Feral Redux – Rupert Day 8

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Not much new to report. I was able to give Rupert cheek scratches when I got home from work, and he gave me a little sigh, but then the rest of the evening, he didn’t want to be seen. It’s ok, and we should allow them to hide when they want to hide. It builds trust in that we are accommodating their wishes. So for most of the night, he was hunkered down in the litter box.

Now that might seem unusual, but the herbal supplement for the litter box smells like dirt, and the smell of dirt is very comforting to a feral cat. Rupert would often hunker down under the bushes outside and sleep with his face in the dirt, so it’s perfectly normal and it doesn’t mean they will mistake the litter box for a bed.

Overnight he peed twice and took a poop. It may seem insignificant, but a stressed animal is a clenched animal, inside and out, so toileting on the regular is a sign that they are relaxing. It may not seem like something to get excited about, but it is a big deal. Huge!

My only concern with his toileting at the moment is cystitis and possible urinary blockage. Cats under duress tend to hold their fear in their bladders for some reason. Male cats in particular and especially old, neutered male cats, so you need to be on watch for bloody urine, missing the box, and crying during urination. This is why you spread pee pee pads around near the box. It’s easier to see any blood spray. Some cats are predisposed to making crystals and stones after a certain age, and that coupled with a bloody, mucus-filled and stressed bladder makes for a cement truck scenario, and that is a very dangerous situation. Cement Truck = Plug. If they block, you need to get them to an emergency clinic ASAP or they can die. This happened to my Moon kitteh. Turns out that the fancy expensive canned cat food I was feeding him simply had way too many minerals for him to handle and that combined with his stressed bladder sent him to the hospital for 4 days and sent me home with a 4 thousand dollar medical bill.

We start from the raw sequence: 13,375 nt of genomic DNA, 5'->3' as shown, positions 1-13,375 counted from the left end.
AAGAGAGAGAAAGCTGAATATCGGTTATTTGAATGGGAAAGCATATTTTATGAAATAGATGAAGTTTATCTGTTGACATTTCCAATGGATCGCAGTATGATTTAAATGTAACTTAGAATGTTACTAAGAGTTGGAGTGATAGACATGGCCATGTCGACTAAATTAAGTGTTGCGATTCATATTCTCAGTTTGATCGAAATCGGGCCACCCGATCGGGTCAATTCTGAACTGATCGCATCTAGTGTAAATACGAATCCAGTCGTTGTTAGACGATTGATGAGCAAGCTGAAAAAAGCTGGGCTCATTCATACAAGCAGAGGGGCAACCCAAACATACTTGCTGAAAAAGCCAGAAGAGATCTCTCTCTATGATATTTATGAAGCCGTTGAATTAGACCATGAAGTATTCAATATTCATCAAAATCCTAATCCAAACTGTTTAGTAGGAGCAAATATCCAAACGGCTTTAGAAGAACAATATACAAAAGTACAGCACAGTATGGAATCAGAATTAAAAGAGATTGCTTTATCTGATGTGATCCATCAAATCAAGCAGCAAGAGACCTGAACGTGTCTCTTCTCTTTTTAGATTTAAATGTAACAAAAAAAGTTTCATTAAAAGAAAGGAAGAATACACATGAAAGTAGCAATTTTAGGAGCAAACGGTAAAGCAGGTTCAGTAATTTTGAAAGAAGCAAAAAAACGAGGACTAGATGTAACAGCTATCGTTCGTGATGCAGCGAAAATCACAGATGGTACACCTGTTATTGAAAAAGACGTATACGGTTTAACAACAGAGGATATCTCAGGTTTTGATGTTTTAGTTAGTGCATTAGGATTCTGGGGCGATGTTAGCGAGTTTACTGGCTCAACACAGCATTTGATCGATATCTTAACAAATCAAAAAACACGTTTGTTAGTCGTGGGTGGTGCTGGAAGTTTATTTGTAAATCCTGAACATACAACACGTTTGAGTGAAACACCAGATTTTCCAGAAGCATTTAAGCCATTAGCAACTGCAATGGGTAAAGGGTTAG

92070_lI feed Moon a specially formulated diet now for mature older cats that has a reduced mineral content and a citrate to prevent crystal formation. It’s similar to the prescription diets you can get at the vet’s office only it’s much better quality because it’s 50% protein and only 4% carbs. The prescription diets are too high in carbs and will make your cat carb crazy and fat. We know because it happened. We don’t want to substitute one condition for another. Diets based on carbohydrates, prescription or not, are just not good for the animal, especially wild cats that were used to eating a natural diet of meat. Mice and birds are meat. Cats don’t eat cereal. Period.

We’ve been feeding Rupert Moon’s food for about 8 months now in preparation for this, so we shouldn’t have a problem, but it still pays to be a diligent litter box scout.

I also dropped the poop sample off at the vet. I should know shortly about the worms. Roundworms are a given. They generally get those at birth through their mother’s milk and the Revolution (selamectin) treats for that.

So that’s all for now. Small steps are still steps.

Resources:

Truth About pet Food – Young Again Review

Catinfo.org  – Protein and Mineral charts for most Cat Food

Young Again Pet Food

Info on Urinary Obstruction in Cats

American College of Veterinary Surgeons

Zimmer Feline Foundation

University of Penn Veterinary

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